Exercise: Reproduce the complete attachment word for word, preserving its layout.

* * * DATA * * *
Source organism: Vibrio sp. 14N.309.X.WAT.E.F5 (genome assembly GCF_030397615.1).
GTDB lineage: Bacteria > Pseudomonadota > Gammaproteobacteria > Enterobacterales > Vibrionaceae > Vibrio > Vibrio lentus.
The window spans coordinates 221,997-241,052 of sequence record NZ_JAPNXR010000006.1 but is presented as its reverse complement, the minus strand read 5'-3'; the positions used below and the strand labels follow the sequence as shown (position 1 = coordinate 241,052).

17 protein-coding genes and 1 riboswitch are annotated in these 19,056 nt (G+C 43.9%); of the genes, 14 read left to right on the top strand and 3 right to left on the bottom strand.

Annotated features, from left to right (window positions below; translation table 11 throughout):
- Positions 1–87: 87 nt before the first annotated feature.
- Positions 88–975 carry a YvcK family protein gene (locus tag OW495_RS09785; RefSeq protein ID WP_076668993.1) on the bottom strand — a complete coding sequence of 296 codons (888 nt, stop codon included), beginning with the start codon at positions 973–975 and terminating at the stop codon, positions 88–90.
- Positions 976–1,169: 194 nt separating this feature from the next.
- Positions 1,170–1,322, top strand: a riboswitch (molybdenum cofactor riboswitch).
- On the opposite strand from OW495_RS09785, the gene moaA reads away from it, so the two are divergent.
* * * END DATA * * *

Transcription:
Source organism: Vibrio sp. 14N.309.X.WAT.E.F5 (genome assembly GCF_030397615.1).
GTDB lineage: Bacteria > Pseudomonadota > Gammaproteobacteria > Enterobacterales > Vibrionaceae > Vibrio > Vibrio lentus.
The window spans coordinates 221,997-241,052 of sequence record NZ_JAPNXR010000006.1 but is presented as its reverse complement, the minus strand read 5'-3'; the positions used below and the strand labels follow the sequence as shown (position 1 = coordinate 241,052).

17 protein-coding genes and 1 riboswitch are annotated in these 19,056 nt (G+C 43.9%); of the genes, 14 read left to right on the top strand and 3 right to left on the bottom strand.

Annotated features, from left to right (window positions below; translation table 11 throughout):
- Positions 1–87: 87 nt before the first annotated feature.
- Positions 88–975 carry a YvcK family protein gene (locus tag OW495_RS09785; RefSeq protein ID WP_076668993.1) on the bottom strand — a complete coding sequence of 296 codons (888 nt, stop codon included), beginning with the start codon at positions 973–975 and terminating at the stop codon, positions 88–90.
- Positions 976–1,169: 194 nt separating this feature from the next.
- Positions 1,170–1,322, top strand: a riboswitch (molybdenum cofactor riboswitch).
- On the opposite strand from OW495_RS09785, the gene moaA reads away from it, so the two are divergent.